I never really liked cottage cheese until I tried homemade. What a difference! You control the salt and the amount of liquid in the final product. And it’s actually pretty easy to do!
We choose to use raw, organic, pastured milk products and are lucky enough to have a trusted source in our local farm share. Benefits of raw milk are numerous and are discussed in detail at The Weston A. Price Foundation and A Campaign For Real Milk.
Some interesting points:
- Pasteurizing milk destroys beneficial lactic acid producing bacteria that protect milk from pathogens.
- Pasteurization destroys vitamin B12 and reduces milk’s mineral components.
- Traditional cultures have been using raw milk products for years and view it to be a treatment for many serious illnesses.
- 1/2 gallon raw milk
What to do:
Raw milk is not homogenized, so shake the jar of milk well to incorporate the cream that rises to the top.
Cover the jar with a CLEAN dish towel and secure with a rubber band. Leave the jar on your countertop for 24-48 hours. When you have curds and whey (as seen below), transfer the contents of the jar to a stock pot.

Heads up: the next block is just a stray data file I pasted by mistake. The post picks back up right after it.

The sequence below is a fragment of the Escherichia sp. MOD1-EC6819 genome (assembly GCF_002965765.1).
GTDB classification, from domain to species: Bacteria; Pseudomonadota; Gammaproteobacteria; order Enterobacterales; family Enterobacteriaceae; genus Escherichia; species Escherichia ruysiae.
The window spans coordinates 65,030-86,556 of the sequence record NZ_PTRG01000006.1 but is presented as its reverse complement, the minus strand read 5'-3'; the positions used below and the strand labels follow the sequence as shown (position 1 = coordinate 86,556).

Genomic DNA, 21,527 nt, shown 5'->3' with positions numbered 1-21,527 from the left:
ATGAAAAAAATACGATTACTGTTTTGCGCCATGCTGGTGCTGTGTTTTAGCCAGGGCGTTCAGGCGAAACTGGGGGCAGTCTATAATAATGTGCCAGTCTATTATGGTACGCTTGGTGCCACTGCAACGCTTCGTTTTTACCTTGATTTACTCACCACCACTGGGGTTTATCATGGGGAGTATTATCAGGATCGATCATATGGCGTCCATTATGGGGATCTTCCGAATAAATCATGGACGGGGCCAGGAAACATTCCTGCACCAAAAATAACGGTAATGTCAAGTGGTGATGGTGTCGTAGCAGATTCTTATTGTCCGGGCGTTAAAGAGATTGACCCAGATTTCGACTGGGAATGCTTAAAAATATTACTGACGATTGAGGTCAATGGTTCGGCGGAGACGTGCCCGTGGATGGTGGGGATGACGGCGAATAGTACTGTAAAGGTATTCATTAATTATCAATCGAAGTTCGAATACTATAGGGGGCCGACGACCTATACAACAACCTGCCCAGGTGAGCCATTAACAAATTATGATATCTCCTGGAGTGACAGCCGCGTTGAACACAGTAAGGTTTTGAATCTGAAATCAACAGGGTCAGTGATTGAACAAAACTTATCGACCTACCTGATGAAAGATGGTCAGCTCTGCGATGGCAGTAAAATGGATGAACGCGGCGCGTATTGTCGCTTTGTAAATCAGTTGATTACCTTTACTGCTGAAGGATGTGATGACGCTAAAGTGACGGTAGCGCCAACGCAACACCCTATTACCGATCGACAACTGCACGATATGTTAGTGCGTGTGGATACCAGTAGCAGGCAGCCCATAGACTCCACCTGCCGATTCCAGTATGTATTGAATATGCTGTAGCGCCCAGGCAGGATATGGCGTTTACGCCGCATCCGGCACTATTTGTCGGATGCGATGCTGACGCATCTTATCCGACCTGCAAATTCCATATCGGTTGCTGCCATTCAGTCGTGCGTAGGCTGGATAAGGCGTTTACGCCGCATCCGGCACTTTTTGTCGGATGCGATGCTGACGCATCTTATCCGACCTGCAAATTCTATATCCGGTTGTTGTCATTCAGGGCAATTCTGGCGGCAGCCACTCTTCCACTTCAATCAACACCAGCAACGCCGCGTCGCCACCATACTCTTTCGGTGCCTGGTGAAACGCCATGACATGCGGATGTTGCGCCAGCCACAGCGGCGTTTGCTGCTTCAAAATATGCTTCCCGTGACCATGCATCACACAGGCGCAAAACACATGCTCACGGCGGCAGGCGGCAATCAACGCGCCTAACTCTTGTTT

On low heat, gently stir the milk. The heat will help the curds to firm up. This process takes about 5-10 minutes. You are not looking to heat the milk, just warm it gently.
Line a strainer with clean cheese cloth and place it over a large bowl or measuring cup. Transfer the milk to the strainer and let it sit for 30 minutes or until all of the whey has drained. Don’t throw away the whey that has collected in the bowl – you can use this for lacto-fermentation. More to come on this subject…
Store the cottage cheese in the refrigerator. To serve, I add a few teaspoons of raw cream and berries to the curds. Feel free to add a little sea salt if you prefer a salty taste to your cottage cheese.